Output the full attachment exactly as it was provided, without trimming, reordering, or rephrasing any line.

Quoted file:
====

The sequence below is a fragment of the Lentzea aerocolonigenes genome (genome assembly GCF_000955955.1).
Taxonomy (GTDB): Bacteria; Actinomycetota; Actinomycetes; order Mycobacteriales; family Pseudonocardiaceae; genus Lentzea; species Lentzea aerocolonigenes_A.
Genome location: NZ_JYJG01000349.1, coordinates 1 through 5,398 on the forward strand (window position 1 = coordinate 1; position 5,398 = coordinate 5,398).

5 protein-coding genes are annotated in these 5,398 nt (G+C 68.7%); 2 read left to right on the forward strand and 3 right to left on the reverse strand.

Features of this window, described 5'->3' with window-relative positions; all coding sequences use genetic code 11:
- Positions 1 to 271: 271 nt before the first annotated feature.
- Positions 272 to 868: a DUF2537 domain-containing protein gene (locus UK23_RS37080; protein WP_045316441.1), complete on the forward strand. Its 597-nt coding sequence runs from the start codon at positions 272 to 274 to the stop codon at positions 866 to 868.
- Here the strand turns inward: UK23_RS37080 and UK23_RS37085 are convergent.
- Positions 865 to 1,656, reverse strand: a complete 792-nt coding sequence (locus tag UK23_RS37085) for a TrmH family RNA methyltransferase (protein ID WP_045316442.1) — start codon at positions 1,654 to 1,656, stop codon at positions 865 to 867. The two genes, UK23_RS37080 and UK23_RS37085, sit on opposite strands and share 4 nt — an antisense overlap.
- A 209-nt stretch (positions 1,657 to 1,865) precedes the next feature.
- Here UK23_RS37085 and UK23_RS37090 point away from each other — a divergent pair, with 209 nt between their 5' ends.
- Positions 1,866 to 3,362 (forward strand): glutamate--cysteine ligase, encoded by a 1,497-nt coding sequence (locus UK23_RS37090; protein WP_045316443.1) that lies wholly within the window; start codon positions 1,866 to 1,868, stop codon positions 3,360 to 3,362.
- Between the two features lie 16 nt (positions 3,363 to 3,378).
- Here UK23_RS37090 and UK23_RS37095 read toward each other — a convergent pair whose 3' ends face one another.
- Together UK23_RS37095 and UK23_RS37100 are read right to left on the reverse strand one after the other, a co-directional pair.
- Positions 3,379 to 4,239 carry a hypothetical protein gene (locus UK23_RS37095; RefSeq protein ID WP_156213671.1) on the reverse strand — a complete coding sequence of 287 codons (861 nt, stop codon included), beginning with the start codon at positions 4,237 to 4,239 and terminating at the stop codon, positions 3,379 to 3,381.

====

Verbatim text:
The sequence below is a fragment of the Lentzea aerocolonigenes genome (genome assembly GCF_000955955.1).
Taxonomy (GTDB): Bacteria; Actinomycetota; Actinomycetes; order Mycobacteriales; family Pseudonocardiaceae; genus Lentzea; species Lentzea aerocolonigenes_A.
Genome location: NZ_JYJG01000349.1, coordinates 1 through 5,398 on the forward strand (window position 1 = coordinate 1; position 5,398 = coordinate 5,398).

5 protein-coding genes are annotated in these 5,398 nt (G+C 68.7%); 2 read left to right on the forward strand and 3 right to left on the reverse strand.

Features of this window, described 5'->3' with window-relative positions; all coding sequences use genetic code 11:
- Positions 1 to 271: 271 nt before the first annotated feature.
- Positions 272 to 868: a DUF2537 domain-containing protein gene (locus UK23_RS37080; protein WP_045316441.1), complete on the forward strand. Its 597-nt coding sequence runs from the start codon at positions 272 to 274 to the stop codon at positions 866 to 868.
- Here the strand turns inward: UK23_RS37080 and UK23_RS37085 are convergent.
- Positions 865 to 1,656, reverse strand: a complete 792-nt coding sequence (locus tag UK23_RS37085) for a TrmH family RNA methyltransferase (protein ID WP_045316442.1) — start codon at positions 1,654 to 1,656, stop codon at positions 865 to 867. The two genes, UK23_RS37080 and UK23_RS37085, sit on opposite strands and share 4 nt — an antisense overlap.
- A 209-nt stretch (positions 1,657 to 1,865) precedes the next feature.
- Here UK23_RS37085 and UK23_RS37090 point away from each other — a divergent pair, with 209 nt between their 5' ends.
- Positions 1,866 to 3,362 (forward strand): glutamate--cysteine ligase, encoded by a 1,497-nt coding sequence (locus UK23_RS37090; protein WP_045316443.1) that lies wholly within the window; start codon positions 1,866 to 1,868, stop codon positions 3,360 to 3,362.
- Between the two features lie 16 nt (positions 3,363 to 3,378).
- Here UK23_RS37090 and UK23_RS37095 read toward each other — a convergent pair whose 3' ends face one another.
- Together UK23_RS37095 and UK23_RS37100 are read right to left on the reverse strand one after the other, a co-directional pair.
- Positions 3,379 to 4,239 carry a hypothetical protein gene (locus UK23_RS37095; RefSeq protein ID WP_156213671.1) on the reverse strand — a complete coding sequence of 287 codons (861 nt, stop codon included), beginning with the start codon at positions 4,237 to 4,239 and terminating at the stop codon, positions 3,379 to 3,381.